For Chipper Jones, Jim Thome and Vladimir Guerrero, Wednesday’s Hall of Fame announcement was a mere formality. Thanks to Ryan Thibodaux’s Hall of Fame Tracker, we’d seen the votes pour in for them over the last few weeks. In the end, all three surpassed the 75 percent needed for induction into the Hall of Fame by a comfortable margin.
For longtime San Diego Padres closer Trevor Hoffman, the wait was far more anxious. After falling just five votes short of election in 2017, the National League’s all-time saves leader again found himself in a precarious position. With nearly half the 422 ballots still unaccounted for, Hoffman entered Wednesday knowing that his fate could come down to a handful of votes again.
Then the phone rang, and all the frustration that was felt last year and the anxiety that had undoubtedly built up since, went away. This year, Hoffman was named on 79.8 percent of the ballots cast. This year, his heartbreak turned to triumph.
— San Diego Padres (@Padres) January 24, 2018
The raw emotions that come through on those Hall of Fame phone calls is something we never tire of seeing or hearing. They have an especially strong impact in situations like Hoffman’s, when that call from Hall of Fame representative provides the first confirmation that a player’s dream has come true.
Hoffman says the call caught him off guard. After last year’s disappointment, he didn’t know what this year would bring. With that in mind, he held it together pretty well. Still, his face wore all of the emotions that can only be held back for so long. At the same time, his family’s screams served as a collective sigh of relief and exclamation of pure joy now that he’d received baseball’s highest honor.
Those same screams were undoubtedly heard all throughout San Diego. Hoffman will become only the second Padres player to have a plaque in Cooperstown, along with the great Tony Gwynn. Many believe his induction is long overdue, but in some ways that might actually be fitting for a man who’s path to success in baseball wasn’t always smooth. For Hoffman to make it in baseball, it required a willingness to reinvent on his part. Just as important, it required the support, patience and wisdom of those who believed in him most.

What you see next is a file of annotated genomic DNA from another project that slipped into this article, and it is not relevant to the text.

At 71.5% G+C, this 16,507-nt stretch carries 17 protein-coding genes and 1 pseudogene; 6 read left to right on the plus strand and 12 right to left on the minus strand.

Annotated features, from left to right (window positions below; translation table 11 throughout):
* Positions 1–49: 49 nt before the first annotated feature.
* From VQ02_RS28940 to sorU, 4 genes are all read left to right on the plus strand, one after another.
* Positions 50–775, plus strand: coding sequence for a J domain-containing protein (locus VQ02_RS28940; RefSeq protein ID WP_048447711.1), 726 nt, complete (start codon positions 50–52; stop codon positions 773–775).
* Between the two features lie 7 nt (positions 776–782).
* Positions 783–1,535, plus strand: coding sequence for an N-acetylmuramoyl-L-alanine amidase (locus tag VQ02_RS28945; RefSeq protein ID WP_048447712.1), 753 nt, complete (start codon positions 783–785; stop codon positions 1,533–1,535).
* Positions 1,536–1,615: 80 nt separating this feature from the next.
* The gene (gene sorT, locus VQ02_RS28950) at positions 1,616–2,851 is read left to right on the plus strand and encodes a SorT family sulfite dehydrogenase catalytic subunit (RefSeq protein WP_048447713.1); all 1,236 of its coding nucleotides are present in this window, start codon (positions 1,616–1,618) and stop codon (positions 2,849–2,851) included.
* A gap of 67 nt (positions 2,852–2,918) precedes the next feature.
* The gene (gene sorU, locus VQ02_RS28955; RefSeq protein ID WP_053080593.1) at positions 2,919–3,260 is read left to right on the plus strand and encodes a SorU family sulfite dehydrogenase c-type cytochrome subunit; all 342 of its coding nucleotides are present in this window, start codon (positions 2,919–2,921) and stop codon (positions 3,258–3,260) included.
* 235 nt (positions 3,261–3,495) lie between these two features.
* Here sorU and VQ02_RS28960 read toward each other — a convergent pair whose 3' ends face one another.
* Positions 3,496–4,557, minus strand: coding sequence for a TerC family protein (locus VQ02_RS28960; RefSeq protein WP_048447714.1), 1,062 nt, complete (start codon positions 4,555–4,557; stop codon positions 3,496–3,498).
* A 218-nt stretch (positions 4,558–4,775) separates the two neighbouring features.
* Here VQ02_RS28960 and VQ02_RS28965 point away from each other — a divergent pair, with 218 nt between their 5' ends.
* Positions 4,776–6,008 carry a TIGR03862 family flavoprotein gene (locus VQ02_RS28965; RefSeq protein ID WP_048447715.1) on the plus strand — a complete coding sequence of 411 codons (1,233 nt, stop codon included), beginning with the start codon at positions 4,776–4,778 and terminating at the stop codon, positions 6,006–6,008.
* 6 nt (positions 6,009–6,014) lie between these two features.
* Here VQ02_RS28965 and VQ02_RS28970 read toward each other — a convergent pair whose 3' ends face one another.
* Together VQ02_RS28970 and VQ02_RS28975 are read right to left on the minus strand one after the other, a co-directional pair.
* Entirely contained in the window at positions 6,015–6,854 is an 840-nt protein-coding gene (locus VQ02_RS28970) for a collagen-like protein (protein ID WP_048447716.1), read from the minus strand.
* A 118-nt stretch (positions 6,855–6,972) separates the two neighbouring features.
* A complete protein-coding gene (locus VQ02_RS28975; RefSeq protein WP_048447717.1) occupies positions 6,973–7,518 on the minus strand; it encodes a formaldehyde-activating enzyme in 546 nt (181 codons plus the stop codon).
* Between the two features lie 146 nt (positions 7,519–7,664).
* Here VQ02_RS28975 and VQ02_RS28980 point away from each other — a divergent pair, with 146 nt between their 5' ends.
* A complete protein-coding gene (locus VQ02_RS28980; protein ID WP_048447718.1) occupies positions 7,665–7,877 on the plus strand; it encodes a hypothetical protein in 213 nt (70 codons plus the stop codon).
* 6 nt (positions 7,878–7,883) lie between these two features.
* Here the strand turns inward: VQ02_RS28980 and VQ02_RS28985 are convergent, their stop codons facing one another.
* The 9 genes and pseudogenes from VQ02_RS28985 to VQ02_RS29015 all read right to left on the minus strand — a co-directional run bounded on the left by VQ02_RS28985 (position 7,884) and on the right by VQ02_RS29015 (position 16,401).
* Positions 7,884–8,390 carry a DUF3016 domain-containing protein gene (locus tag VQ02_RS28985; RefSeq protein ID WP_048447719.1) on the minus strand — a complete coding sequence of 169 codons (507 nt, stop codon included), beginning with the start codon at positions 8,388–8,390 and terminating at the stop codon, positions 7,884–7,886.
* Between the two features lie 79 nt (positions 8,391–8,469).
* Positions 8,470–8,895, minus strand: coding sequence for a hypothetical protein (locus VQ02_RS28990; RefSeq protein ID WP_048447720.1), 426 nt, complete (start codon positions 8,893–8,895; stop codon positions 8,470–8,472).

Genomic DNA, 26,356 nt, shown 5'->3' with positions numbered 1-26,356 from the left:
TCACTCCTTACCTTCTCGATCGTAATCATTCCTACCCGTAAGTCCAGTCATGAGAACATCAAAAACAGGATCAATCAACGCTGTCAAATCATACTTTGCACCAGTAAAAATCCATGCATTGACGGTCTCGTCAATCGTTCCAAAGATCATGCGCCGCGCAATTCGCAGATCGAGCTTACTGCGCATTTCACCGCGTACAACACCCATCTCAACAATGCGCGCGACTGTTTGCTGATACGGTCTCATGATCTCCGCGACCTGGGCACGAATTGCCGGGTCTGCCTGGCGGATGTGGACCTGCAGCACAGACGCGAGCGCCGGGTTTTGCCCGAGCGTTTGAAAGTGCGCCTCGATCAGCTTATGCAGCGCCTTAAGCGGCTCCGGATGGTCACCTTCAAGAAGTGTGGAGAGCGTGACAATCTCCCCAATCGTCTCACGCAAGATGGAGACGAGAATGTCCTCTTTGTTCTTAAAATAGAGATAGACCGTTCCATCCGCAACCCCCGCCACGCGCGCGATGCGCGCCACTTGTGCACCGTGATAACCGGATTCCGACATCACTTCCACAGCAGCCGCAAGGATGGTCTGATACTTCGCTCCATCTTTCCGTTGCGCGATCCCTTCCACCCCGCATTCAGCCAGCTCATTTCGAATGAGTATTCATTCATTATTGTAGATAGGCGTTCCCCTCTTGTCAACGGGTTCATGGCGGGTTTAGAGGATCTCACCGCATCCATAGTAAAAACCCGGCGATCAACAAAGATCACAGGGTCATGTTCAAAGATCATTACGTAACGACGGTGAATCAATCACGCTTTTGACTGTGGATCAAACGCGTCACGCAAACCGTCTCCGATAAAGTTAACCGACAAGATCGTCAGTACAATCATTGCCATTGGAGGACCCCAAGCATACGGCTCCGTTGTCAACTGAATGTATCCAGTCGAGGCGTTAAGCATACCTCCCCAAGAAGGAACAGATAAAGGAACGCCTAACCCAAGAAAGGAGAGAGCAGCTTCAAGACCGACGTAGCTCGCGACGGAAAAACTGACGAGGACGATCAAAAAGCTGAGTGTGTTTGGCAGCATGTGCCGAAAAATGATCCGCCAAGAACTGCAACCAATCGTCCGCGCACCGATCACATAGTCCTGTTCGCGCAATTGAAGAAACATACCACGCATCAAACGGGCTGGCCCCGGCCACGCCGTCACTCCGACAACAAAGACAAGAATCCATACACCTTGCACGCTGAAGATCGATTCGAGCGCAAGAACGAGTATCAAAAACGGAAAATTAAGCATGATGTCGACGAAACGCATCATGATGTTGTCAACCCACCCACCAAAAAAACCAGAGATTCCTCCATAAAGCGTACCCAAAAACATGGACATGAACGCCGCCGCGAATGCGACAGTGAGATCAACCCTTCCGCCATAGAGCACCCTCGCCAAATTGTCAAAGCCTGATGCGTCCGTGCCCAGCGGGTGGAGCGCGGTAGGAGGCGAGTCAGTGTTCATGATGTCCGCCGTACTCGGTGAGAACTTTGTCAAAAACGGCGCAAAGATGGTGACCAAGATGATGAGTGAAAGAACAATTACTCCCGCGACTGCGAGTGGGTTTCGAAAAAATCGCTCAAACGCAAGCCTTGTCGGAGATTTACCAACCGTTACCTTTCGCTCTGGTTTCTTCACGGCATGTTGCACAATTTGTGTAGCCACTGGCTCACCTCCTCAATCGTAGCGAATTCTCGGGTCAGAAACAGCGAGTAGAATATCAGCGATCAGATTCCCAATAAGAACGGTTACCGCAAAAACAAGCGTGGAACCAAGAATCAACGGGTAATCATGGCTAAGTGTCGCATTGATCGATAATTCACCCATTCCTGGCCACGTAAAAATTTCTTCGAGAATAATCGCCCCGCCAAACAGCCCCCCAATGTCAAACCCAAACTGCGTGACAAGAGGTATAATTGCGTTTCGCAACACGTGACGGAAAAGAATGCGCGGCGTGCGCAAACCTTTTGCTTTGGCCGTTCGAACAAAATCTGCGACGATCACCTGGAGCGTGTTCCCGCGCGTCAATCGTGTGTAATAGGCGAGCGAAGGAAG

Most have probably forgotten that Hoffman started as an undersized shortstop prospect who had to put on weight before teams would give him a second look. When the Reds finally did, his former minor league manager Jim Lett and pitching coach Mike Griffin eventually pushed him towards the pitcher’s mound.
They knew something Hoffman didn’t. At least not yet. But over the next 20 years he found it, constantly worked at it, and ultimately mastered it. In the process, he became one of the game’s most dominant and decorated relief pitchers, finishing his career with 601 saves.
Hoffman will be remembered most for his changeup, which kept hitters off balance even when they knew it was coming, and for his dramatic “Hell’s Bells” entrance before the ninth inning of games in San Diego. But his perseverance is every bit as impressive. Hoffman could have easily become one of the countless prospects who have faded into obscurity. Instead, he changed his course and made it impossible to be denied.
Like those who scouted him and even Hoffman himself, it took the Hall of Fame voters awhile to realize there was a place for him. Now that they have, Hoffman will make the most dramatic entrance of his career knowing that his legacy of fooling hitters and refusing to be denied will carry on forever.
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